Early-Onset Dementia is Surging, Recent Study Finds

Q. My sister, Abigail, is 45 and complains of memory loss. She often repeats herself, asking the same questions over and over again and has trouble coming up with desired words in a conversation. The last time I visited her at her home, she was confused about what day it was. I can understand that, as it’s happened to me a lot since the beginning of the coronavirus pandemic. What I am concerned about though is the stack of bills I found that she has forgotten to pay. One more week and they would have turned off her water and stopped taking her trash. Could someone who is middle-aged like my sister have dementia or another form of Alzheimer’s already? She and I are both very concerned. Is there a reliable online option to check, before she makes an appointment with a doctor? Thanks for your help!

A. Dementia is the loss of cognitive functioning—thinking, remembering, learning and reasoning—and behavioral abilities to such an extent that it interferes with daily life and activities. Dementia typically begins with mild memory loss, eventually progressing to the point where victims can no longer hold a conversation or respond to their environments. As many of us are aware, dementia has traditionally been considered a concern for older generations, typically beginning after the age of 65. But according to a new study by the National Blue Cross Blue Shield Association (BCBSA), recent spikes have been found in early onset dementia (under age 65) in Americans as young as 30!

According to the BCBSA study, diagnoses of early-onset dementia and Alzheimer’s disease across the country have notably increased in recent years. The findings came from a new BCBSA report, “Early-Onset Dementia and Alzheimer’s Rates Grow for Younger Americans.” The report is part of the Blue Cross Blue Shield Association’s “The Health of America Report®” series. Findings are as follows:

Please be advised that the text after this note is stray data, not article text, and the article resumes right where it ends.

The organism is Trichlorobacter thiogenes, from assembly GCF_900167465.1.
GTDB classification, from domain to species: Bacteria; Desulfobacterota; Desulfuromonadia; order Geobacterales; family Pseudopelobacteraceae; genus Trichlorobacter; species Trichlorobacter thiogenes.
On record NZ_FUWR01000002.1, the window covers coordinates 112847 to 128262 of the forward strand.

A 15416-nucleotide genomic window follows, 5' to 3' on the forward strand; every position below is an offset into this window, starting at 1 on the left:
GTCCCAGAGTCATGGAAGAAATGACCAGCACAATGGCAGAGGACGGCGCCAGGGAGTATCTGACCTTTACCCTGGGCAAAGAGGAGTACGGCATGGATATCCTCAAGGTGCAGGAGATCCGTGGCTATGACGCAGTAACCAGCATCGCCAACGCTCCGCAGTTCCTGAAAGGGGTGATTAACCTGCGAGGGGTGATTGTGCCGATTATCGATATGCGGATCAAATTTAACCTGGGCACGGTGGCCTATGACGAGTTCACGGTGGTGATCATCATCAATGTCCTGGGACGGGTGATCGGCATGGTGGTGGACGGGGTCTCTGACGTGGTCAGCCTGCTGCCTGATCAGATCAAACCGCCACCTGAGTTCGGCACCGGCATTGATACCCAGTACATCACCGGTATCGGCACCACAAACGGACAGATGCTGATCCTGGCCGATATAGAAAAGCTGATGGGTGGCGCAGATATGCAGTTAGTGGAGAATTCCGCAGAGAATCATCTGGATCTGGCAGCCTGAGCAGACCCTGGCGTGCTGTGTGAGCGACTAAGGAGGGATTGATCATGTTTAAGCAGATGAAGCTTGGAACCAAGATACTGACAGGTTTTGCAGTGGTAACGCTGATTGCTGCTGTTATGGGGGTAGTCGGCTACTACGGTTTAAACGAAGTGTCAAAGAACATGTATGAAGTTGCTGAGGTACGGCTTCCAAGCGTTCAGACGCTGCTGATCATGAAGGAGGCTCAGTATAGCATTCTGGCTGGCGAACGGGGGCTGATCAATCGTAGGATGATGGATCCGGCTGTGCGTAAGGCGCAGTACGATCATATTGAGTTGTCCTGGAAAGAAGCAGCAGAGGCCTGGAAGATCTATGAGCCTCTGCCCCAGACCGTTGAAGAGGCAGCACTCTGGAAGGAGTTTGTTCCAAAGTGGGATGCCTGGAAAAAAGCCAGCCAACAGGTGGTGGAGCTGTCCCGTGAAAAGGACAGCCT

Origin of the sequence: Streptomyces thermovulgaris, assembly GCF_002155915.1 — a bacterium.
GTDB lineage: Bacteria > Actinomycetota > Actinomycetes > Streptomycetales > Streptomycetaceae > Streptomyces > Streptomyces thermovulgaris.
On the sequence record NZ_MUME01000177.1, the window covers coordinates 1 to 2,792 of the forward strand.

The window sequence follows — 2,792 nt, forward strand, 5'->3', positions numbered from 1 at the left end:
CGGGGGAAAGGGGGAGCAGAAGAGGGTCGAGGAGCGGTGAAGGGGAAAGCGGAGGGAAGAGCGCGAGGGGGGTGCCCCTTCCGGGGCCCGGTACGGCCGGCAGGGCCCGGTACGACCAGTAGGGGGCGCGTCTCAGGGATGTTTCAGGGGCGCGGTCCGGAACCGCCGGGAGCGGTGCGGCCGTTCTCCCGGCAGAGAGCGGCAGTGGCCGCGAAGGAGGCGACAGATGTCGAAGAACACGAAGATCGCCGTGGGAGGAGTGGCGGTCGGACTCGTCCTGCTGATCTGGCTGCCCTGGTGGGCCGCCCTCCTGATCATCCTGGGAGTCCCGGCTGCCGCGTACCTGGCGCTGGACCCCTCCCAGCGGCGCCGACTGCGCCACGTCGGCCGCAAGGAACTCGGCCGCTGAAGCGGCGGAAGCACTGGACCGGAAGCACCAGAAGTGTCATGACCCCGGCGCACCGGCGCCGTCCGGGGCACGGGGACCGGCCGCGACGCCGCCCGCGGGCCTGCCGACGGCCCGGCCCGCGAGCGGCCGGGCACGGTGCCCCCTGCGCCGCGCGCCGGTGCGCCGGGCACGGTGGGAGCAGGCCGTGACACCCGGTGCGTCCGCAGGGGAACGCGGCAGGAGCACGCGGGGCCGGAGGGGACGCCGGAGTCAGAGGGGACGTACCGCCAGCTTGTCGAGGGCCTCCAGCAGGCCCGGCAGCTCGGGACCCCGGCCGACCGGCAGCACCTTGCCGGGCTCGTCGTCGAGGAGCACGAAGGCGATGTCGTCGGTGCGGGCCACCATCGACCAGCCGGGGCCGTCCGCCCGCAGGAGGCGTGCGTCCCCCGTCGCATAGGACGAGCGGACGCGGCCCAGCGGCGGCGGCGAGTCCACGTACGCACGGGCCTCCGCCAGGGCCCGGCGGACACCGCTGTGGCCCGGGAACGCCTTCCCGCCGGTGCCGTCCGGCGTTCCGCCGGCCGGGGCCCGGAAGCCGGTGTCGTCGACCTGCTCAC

The number diagnosed with Alzheimer’s or another form of dementia increased a whopping 373% among 30- to 44-year-olds, 311% among 45- to 54-year-olds and 143% among 55- to 64-year-olds from 2013 to 2017.
Across those groups, the average age of a person living with dementia is 49.
Rates of diagnosis were higher in the East, the South, and parts of the Midwest, while western states showed lower rates of diagnosis. The report contains a map denoting the number of cases of early-onset dementia by state.
These conditions are more common in women, who make up 58% of those diagnosed.
An increase in Alzheimer’s diagnoses among younger generations can lead to even greater economic consequences and mental stress for those that provide them care. Currently, almost 16 million people provide more than 18 billion hours of unpaid care to a family member or friend with Alzheimer’s disease in America – an estimated price tag of $221 billion. These added caregiving responsibilities are felt particularly by women who make up 63% of this caregiving subset.

“The results of this report are concerning, especially the increase in early-onset dementia and Alzheimer’s Disease among younger people,” said Dr. Richard Snyder, chief medical officer and executive vice president of Facilitated Health Networks for Independence Blue Cross. “While the underlying cause is not clear, advances in technology are certainly allowing for earlier and more definitive diagnosis. Regardless, those who develop dementia or Alzheimer’s at an early age will likely require caregiving, either from family members or healthcare providers. The time, cost, and impact on families can be significant and can require additional support as these diseases progress.”

What’s Normal Forgetfulness and What’s Not?

As you can see, more younger people are being diagnosed with Alzheimer’s and other dementias. But some memory loss can be the result of other things and may have nothing to do with dementia. What’s the difference between normal forgetfulness and a serious memory problem? According to the National Institute of Health, serious memory problems make it hard to do everyday things such as driving and shopping. Signs may include: